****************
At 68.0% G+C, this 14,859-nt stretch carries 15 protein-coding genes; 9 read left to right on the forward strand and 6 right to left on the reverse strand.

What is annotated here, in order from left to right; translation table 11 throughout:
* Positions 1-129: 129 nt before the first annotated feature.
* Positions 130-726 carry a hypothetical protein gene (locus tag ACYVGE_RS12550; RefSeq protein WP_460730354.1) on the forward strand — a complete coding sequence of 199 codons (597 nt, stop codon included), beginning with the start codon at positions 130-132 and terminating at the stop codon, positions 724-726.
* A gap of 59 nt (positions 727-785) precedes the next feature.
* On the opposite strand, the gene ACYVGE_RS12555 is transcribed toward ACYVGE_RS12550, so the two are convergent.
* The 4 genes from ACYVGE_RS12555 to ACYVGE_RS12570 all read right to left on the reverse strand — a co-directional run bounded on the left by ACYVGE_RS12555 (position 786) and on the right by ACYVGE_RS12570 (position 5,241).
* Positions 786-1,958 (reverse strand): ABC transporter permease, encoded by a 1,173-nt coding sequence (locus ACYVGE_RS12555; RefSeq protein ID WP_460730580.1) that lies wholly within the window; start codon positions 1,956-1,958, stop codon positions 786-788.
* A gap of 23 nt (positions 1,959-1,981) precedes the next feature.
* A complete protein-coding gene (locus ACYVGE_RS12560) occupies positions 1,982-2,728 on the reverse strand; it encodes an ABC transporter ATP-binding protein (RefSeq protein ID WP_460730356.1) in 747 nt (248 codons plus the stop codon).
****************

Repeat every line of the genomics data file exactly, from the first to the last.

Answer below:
At 68.0% G+C, this 14,859-nt stretch carries 15 protein-coding genes; 9 read left to right on the forward strand and 6 right to left on the reverse strand.

What is annotated here, in order from left to right; translation table 11 throughout:
* Positions 1-129: 129 nt before the first annotated feature.
* Positions 130-726 carry a hypothetical protein gene (locus tag ACYVGE_RS12550; RefSeq protein WP_460730354.1) on the forward strand — a complete coding sequence of 199 codons (597 nt, stop codon included), beginning with the start codon at positions 130-132 and terminating at the stop codon, positions 724-726.
* A gap of 59 nt (positions 727-785) precedes the next feature.
* On the opposite strand, the gene ACYVGE_RS12555 is transcribed toward ACYVGE_RS12550, so the two are convergent.
* The 4 genes from ACYVGE_RS12555 to ACYVGE_RS12570 all read right to left on the reverse strand — a co-directional run bounded on the left by ACYVGE_RS12555 (position 786) and on the right by ACYVGE_RS12570 (position 5,241).
* Positions 786-1,958 (reverse strand): ABC transporter permease, encoded by a 1,173-nt coding sequence (locus ACYVGE_RS12555; RefSeq protein ID WP_460730580.1) that lies wholly within the window; start codon positions 1,956-1,958, stop codon positions 786-788.
* A gap of 23 nt (positions 1,959-1,981) precedes the next feature.
* A complete protein-coding gene (locus ACYVGE_RS12560) occupies positions 1,982-2,728 on the reverse strand; it encodes an ABC transporter ATP-binding protein (RefSeq protein ID WP_460730356.1) in 747 nt (248 codons plus the stop codon).